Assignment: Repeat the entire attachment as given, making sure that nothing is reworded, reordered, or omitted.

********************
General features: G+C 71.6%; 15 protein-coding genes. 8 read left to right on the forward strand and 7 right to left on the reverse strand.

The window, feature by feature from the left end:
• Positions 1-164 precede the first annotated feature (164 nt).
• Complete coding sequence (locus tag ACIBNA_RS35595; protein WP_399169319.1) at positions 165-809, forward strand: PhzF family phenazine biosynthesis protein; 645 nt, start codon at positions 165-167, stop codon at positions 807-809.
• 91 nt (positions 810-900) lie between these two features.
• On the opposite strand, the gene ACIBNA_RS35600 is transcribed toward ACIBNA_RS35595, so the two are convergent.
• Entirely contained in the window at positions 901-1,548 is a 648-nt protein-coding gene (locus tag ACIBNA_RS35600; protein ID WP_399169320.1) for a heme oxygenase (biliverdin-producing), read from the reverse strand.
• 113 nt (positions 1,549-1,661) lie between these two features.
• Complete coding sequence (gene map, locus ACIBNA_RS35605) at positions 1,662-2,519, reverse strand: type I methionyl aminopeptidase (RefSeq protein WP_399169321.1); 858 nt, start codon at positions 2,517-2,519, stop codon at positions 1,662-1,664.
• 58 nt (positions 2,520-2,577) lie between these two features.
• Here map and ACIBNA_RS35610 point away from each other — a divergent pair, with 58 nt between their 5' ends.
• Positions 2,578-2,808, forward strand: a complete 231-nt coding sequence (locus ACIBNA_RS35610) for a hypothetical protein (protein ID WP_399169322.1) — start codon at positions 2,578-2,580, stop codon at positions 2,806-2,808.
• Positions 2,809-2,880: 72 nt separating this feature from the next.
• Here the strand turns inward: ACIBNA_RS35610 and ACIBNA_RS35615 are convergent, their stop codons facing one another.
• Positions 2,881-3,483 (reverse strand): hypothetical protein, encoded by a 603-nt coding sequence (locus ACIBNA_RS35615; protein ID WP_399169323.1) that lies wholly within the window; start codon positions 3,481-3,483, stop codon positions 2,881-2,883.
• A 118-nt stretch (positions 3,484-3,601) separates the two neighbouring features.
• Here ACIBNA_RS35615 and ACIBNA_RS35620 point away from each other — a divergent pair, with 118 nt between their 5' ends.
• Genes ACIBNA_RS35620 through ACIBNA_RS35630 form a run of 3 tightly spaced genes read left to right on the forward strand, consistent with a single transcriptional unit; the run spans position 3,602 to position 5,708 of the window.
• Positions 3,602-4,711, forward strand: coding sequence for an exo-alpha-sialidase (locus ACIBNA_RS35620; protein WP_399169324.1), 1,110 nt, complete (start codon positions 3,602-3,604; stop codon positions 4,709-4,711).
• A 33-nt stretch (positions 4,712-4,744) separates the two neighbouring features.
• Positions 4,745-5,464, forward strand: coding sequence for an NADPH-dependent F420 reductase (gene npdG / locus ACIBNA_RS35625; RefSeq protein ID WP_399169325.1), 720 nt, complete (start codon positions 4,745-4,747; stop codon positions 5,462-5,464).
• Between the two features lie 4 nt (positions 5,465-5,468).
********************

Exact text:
General features: G+C 71.6%; 15 protein-coding genes. 8 read left to right on the forward strand and 7 right to left on the reverse strand.

The window, feature by feature from the left end:
• Positions 1-164 precede the first annotated feature (164 nt).
• Complete coding sequence (locus tag ACIBNA_RS35595; protein WP_399169319.1) at positions 165-809, forward strand: PhzF family phenazine biosynthesis protein; 645 nt, start codon at positions 165-167, stop codon at positions 807-809.
• 91 nt (positions 810-900) lie between these two features.
• On the opposite strand, the gene ACIBNA_RS35600 is transcribed toward ACIBNA_RS35595, so the two are convergent.
• Entirely contained in the window at positions 901-1,548 is a 648-nt protein-coding gene (locus tag ACIBNA_RS35600; protein ID WP_399169320.1) for a heme oxygenase (biliverdin-producing), read from the reverse strand.
• 113 nt (positions 1,549-1,661) lie between these two features.
• Complete coding sequence (gene map, locus ACIBNA_RS35605) at positions 1,662-2,519, reverse strand: type I methionyl aminopeptidase (RefSeq protein WP_399169321.1); 858 nt, start codon at positions 2,517-2,519, stop codon at positions 1,662-1,664.
• 58 nt (positions 2,520-2,577) lie between these two features.
• Here map and ACIBNA_RS35610 point away from each other — a divergent pair, with 58 nt between their 5' ends.
• Positions 2,578-2,808, forward strand: a complete 231-nt coding sequence (locus ACIBNA_RS35610) for a hypothetical protein (protein ID WP_399169322.1) — start codon at positions 2,578-2,580, stop codon at positions 2,806-2,808.
• Positions 2,809-2,880: 72 nt separating this feature from the next.
• Here the strand turns inward: ACIBNA_RS35610 and ACIBNA_RS35615 are convergent, their stop codons facing one another.
• Positions 2,881-3,483 (reverse strand): hypothetical protein, encoded by a 603-nt coding sequence (locus ACIBNA_RS35615; protein ID WP_399169323.1) that lies wholly within the window; start codon positions 3,481-3,483, stop codon positions 2,881-2,883.
• A 118-nt stretch (positions 3,484-3,601) separates the two neighbouring features.
• Here ACIBNA_RS35615 and ACIBNA_RS35620 point away from each other — a divergent pair, with 118 nt between their 5' ends.
• Genes ACIBNA_RS35620 through ACIBNA_RS35630 form a run of 3 tightly spaced genes read left to right on the forward strand, consistent with a single transcriptional unit; the run spans position 3,602 to position 5,708 of the window.
• Positions 3,602-4,711, forward strand: coding sequence for an exo-alpha-sialidase (locus ACIBNA_RS35620; protein WP_399169324.1), 1,110 nt, complete (start codon positions 3,602-3,604; stop codon positions 4,709-4,711).
• A 33-nt stretch (positions 4,712-4,744) separates the two neighbouring features.
• Positions 4,745-5,464, forward strand: coding sequence for an NADPH-dependent F420 reductase (gene npdG / locus ACIBNA_RS35625; RefSeq protein ID WP_399169325.1), 720 nt, complete (start codon positions 4,745-4,747; stop codon positions 5,462-5,464).
• Between the two features lie 4 nt (positions 5,465-5,468).